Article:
Music has always been a part of my life. My father can play a few different instruments: the guitar, harmonica, violin, and even a bit of the accordion. Some of my earliest memories are of him playing his guitar and singing ‘this land is my land.’ Both of my parents share a passion for The Kinks, The Beatles, Paul Simon, Bob Dylan, etc. and their music collection was seriously stacked. I remember discovering the cabinet that held my dad’s records and CDs and learning how to use the record player (put the pin down ever so softly), CD player (don’t force the drawer closed), and speaker system (my dad is a firm believer in sound quality and so the sub woofer, amps, and balance were vital to his sweet set up). Honestly, I have to give my folks credit for letting me and my grubby kid hands have full access to their music and not flipping out when I listened to their Graceland CD so many times that it stopped working.
I loved the well worn records that smelled like old books but I was a glutton for the shiny CD jewel cases with their glossy inserts. The inserts were my holy grail because more often than not THE LYRICS WERE IN THERE! In order for me to feel fully connected to a song I have to be able to sing along. So naturally I employed a heavy combination of reading along and playing songs or entire albums on repeat ad nauseum. The notion that a song I love (or any media really) could get “played out” just has never really resonated with me. Sometimes I’m just in the mood for one song all day long. I recently listened to The Only Living Boy in New York on repeat for an entire days worth of commuting/time spent in transit and it felt so right. I can’t help it, I know what I like and I REALLY LIKE WHAT I LIKE! It goes for movies (try to guess how many times I’ve seen Harry Potter and the Half Blood Prince), books (its almost embarrassing how often I re-read Confessions of a Shopaholic), clothing (why wouldn’t you want a shirt that fits perfectly in every color available in your size?!), food (my longest phase in recent months lasted from November to March when I ate the roasted chicken wrap from dirty bird for lunch at least 3 times a week), and even people (if I like you, I love you and I REALLY LOVE YOU). It’s not that I am afraid of trying new things, I just like the things I like so hard that I can’t give them a rest until I’m good and ready.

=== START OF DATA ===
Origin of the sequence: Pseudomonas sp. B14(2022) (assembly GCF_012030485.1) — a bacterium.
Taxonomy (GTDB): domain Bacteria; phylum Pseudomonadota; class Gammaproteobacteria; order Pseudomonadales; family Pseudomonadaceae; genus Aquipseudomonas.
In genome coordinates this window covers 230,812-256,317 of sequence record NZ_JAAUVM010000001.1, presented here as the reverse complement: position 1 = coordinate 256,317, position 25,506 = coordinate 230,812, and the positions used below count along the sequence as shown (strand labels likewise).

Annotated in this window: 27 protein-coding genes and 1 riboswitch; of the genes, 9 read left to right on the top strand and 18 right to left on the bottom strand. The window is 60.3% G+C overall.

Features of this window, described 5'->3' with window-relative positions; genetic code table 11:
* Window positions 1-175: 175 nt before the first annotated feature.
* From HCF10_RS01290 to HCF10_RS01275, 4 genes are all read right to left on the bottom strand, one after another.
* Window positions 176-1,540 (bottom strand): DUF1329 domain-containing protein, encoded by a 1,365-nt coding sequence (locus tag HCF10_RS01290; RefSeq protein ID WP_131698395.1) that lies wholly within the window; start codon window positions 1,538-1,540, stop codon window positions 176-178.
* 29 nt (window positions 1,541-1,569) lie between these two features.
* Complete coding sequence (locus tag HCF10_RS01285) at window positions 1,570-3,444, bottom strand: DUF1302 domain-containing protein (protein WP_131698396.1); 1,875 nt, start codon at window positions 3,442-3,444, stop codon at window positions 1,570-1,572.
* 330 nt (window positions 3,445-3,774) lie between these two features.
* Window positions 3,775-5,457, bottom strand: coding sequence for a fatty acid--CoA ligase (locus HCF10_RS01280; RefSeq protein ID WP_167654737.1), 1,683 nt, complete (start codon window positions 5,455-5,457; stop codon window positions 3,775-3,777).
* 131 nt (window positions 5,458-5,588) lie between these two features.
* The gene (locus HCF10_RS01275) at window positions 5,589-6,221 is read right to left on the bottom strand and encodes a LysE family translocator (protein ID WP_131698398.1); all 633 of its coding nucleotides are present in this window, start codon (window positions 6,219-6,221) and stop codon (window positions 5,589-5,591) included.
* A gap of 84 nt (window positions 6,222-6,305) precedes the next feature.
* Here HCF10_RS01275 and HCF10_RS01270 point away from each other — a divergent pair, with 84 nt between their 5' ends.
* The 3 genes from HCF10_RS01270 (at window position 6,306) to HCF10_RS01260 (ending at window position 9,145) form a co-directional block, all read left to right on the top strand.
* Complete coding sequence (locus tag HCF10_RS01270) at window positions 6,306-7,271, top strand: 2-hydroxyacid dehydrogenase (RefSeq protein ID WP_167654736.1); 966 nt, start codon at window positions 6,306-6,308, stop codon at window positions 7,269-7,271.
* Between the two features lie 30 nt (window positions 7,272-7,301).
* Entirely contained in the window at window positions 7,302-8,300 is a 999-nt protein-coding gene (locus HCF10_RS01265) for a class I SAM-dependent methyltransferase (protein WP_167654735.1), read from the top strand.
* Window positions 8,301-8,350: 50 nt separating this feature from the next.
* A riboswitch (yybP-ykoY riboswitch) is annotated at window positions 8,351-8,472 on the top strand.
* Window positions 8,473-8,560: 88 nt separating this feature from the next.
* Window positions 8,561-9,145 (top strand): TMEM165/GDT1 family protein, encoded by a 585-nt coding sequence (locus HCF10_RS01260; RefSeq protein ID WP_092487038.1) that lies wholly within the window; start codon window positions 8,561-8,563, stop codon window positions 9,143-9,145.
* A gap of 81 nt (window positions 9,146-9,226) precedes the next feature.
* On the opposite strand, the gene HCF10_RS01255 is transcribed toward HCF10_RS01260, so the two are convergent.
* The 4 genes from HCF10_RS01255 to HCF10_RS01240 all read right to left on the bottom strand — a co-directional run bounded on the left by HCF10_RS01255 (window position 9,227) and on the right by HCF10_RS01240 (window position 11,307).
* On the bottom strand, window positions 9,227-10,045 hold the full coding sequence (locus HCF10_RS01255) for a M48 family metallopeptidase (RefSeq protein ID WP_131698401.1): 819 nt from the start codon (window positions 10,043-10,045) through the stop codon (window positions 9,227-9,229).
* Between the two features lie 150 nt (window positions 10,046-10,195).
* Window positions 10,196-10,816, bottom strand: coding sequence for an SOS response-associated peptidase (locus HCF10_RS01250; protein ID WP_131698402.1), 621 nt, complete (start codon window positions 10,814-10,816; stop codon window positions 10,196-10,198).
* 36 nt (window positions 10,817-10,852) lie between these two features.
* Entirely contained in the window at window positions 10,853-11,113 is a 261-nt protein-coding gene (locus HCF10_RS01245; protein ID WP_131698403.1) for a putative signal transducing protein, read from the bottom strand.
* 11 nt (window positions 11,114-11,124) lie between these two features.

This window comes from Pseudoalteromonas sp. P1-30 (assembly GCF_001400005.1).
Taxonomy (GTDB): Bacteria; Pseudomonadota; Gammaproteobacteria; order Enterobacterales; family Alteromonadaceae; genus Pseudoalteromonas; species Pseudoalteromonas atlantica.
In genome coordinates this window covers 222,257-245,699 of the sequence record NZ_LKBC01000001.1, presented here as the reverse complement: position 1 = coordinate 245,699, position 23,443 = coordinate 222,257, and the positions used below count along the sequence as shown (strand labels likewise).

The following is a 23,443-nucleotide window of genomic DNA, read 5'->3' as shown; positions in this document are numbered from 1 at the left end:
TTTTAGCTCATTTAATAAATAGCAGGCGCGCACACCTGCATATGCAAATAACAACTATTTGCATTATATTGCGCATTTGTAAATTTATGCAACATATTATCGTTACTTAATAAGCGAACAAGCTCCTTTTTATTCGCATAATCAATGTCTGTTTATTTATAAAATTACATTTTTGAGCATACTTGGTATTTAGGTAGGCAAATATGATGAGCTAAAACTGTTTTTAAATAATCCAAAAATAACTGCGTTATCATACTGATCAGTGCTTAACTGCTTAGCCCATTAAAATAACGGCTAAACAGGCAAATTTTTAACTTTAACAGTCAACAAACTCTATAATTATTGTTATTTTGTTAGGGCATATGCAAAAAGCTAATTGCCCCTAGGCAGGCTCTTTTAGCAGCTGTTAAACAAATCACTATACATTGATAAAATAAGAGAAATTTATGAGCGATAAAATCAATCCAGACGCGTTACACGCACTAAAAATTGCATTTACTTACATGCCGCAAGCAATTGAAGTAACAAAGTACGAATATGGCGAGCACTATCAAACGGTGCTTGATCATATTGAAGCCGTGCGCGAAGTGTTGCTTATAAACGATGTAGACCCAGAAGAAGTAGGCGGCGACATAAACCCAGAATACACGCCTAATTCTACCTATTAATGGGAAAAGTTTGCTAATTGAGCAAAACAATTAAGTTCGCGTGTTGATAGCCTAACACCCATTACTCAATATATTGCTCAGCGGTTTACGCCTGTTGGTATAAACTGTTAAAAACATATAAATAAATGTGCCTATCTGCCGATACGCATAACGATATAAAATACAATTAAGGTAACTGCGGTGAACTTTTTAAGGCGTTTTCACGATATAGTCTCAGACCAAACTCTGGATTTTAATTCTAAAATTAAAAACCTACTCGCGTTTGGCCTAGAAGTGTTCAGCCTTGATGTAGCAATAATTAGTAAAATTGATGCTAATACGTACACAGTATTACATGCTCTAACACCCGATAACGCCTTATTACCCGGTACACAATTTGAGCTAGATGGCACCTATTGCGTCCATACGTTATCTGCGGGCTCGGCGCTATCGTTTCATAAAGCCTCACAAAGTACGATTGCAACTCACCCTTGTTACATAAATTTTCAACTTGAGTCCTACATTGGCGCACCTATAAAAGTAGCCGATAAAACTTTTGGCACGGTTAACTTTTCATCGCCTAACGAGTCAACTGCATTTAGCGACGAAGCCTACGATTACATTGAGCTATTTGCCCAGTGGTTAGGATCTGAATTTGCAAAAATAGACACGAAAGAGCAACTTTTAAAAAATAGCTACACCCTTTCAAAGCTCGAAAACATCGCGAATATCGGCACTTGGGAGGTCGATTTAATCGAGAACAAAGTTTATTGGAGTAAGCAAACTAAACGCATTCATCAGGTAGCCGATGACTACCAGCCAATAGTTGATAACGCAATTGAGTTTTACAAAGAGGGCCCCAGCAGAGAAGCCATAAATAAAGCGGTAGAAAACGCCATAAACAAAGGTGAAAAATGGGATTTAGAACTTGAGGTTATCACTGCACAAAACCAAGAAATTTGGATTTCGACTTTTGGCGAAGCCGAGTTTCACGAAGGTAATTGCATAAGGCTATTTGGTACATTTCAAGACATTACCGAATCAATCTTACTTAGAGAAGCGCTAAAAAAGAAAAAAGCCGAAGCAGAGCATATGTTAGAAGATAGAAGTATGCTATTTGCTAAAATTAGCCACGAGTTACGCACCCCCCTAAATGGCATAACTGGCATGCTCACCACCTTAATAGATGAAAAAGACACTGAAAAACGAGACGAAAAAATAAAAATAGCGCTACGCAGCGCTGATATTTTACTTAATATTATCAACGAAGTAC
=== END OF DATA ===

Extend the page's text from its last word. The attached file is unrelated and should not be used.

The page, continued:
As a kid I would just spend hours listening and singing along to my parents music in the living room. I choreographed dances in the foyer to the show tunes (It’s A Hard Knock Life was my best work for sure) and sat calmly and introspectively on our big green couch during the sad songs on The Big Chill soundtrack. But as puberty and middle school appeared on the horizon it became clear to me that I needed to be able to listen to music in the privacy of my own room and alas, for my 11th birthday I got a 3-disc CD player. It was a sick radio, tape, and cd playing combo. I probably made a hundred mix tapes on that thing maybe more I don’t know, I have never been good at quantifying things.
Middle school was weird and hard for me emotionally, my family life took a turn for the shits, I grew all tall and awkward (4 inches in one summer!), lit our house on fire, got hit by a car, and was still being forced against my will to attend Hebrew school. All in all, it was a big mess. I listened to a lot of different music then but the biggest, most important music to me during that time was by far They Might Be Giants. I could not get enough of them. I even made mix tapes of Flood and John Henry that had the same songs as the actual albums but in the order I preferred to listen to them in so that I didn’t have to dilly about fast forwarding and rewinding with my dope yellow Walkman. My version of John Henry started with I Should Be Allowed to Think and ended with Thermostat; Flood kicked off with Minimum Wage and ended with the Theme from Flood.
I recently started listening to They Might Be Giants again after a long, long hiatus. I’m not sure why I stopped but because I did all of the songs transport me back to that time in a way that feels truly profound. Listening to them (non-stop as I have been for the past month) has brought back memories of even the smallest details from that time. I swear I can smell the peach perfume oil from The Body Shop that I wore and see the Doc Marten Mary Janes on my feet when Your Racist Friend starts playing. If that isn’t traveling through time then I don’t know what is.